Indigenous research should build respectful relationships, and requires a level of engagement with communities not expected of other types of research, Dr. Josée Lavoie said Sept. 20, 2017. She is director of research for the University of Manitoba’s Indigenous Institute of Health and Healing, also known as Ongomiizwin, an Anishinaabe word meaning “clearing a path for generations to come.” It’s the largest institute of its kind in Canada.
Lavoie identifies herself as an ally who wants to help people engage in Indigenous research at the community level. Having grown up as a Catholic, she constantly tries to change the way she thinks and “check her culture at the door” when working with Indigenous communities. “There needs to be respect. We need to honour Indigenous culture and language as we can learn from each other.”
Western research is usually driven by the researcher’s own curiosity but Indigenous research is more effective when it is driven by community priorities. Sometimes the university can take care of the logistics and support local researchers to collect their own data.
Lavoie says we need to challenge western metaphors such as that the body is a machine or that we are at war with disease and develop new ways of thinking. Accessing Indigenous science could lead to breakthroughs in the medical field.
Lavoie asked the audience to think about how much Canadian government research funding goes to western versus Indigenous science, which has been “under assault” for hundreds of years.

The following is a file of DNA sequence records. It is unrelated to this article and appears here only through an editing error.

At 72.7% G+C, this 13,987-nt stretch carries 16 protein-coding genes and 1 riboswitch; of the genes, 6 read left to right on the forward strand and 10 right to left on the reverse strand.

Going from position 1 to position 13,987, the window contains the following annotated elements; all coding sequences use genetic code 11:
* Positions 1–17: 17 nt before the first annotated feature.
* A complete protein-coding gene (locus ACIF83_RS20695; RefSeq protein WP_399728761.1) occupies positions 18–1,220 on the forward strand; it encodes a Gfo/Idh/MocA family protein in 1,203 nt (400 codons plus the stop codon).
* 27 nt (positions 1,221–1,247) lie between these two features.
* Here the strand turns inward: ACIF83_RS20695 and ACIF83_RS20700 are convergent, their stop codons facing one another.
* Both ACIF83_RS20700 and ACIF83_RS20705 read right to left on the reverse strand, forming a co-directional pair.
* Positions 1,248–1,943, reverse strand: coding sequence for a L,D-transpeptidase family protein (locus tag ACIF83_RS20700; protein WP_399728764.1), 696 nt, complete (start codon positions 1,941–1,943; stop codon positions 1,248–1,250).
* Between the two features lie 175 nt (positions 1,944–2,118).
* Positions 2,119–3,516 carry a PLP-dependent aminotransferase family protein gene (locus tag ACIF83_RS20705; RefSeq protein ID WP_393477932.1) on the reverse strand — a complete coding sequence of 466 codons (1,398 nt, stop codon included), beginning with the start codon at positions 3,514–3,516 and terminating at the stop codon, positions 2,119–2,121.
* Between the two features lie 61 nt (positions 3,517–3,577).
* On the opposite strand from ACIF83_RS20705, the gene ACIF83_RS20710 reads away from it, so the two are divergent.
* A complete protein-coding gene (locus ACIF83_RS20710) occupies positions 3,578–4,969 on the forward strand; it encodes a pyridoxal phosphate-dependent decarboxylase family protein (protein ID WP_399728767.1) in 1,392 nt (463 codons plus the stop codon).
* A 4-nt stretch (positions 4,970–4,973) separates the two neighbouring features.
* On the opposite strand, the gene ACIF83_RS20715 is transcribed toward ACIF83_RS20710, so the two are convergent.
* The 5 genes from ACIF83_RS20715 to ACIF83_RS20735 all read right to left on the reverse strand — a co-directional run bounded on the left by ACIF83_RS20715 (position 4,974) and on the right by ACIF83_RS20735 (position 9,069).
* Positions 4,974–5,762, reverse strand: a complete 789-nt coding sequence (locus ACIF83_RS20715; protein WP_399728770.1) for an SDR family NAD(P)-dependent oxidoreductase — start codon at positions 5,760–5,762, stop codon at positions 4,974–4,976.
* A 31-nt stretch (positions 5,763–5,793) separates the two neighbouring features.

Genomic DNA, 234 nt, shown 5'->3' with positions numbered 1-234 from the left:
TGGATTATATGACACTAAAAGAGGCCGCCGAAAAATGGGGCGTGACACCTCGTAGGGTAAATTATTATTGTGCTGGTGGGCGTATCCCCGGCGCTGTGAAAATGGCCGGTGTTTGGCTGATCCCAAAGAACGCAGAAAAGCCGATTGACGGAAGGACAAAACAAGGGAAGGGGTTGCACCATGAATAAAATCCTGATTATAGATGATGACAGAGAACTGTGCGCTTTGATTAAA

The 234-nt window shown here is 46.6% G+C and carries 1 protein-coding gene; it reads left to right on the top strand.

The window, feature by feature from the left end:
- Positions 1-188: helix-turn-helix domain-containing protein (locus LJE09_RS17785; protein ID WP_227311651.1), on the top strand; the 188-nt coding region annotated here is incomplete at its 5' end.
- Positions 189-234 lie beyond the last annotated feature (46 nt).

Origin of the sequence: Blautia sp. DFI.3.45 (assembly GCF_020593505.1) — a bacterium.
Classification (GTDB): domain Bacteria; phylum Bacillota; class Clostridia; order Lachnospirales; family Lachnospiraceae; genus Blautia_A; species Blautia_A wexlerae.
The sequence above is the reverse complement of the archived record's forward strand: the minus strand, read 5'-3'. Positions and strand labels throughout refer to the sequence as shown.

H2O program co-ordinator Wendy Ross, who is Cree, discussed her experiences working with First Nation communities, and highlighted the importance of building positive relationships. She once asked a community member to “circle what features you think are important on a map” and they circled the whole map. Her next step was to walk around the land with a group of community members, who pointed out a spruce tree that was significant to them, as the gum from the tree can be used to treat various infections.
How do researchers create meaningful relationships with First Nation communities?
Each community is unique, and has different priorities for research. Community research is more time-consuming so researchers need to build that into their timelines. It is helpful to give a meaningful gift to community members who help with the research.
What are some of the best practices for researchers?
Use a translator and make sure there is reciprocity with the community involved. The community needs to be getting something positive out of the research.
Audio podcasts are also available of seminars in this series.